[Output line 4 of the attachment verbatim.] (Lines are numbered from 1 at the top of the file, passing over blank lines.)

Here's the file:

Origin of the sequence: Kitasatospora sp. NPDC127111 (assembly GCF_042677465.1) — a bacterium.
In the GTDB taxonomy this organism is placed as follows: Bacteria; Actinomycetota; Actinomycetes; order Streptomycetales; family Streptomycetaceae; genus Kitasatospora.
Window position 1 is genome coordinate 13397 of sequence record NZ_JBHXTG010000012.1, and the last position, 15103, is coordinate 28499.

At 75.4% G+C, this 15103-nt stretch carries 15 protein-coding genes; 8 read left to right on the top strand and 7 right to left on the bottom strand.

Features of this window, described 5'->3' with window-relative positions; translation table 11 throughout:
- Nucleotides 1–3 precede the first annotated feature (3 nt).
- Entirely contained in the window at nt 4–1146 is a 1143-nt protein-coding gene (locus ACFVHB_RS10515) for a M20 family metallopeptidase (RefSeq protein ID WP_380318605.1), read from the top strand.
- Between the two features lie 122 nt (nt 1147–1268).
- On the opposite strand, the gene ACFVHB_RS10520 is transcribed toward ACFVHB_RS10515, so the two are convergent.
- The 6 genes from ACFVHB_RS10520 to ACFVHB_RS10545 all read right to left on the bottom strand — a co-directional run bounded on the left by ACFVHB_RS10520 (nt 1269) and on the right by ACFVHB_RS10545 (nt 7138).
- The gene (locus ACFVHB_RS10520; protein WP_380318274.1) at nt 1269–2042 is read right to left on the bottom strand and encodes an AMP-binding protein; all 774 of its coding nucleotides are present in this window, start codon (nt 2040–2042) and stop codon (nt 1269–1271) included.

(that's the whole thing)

At 75.4% G+C, this 15103-nt stretch carries 15 protein-coding genes; 8 read left to right on the top strand and 7 right to left on the bottom strand.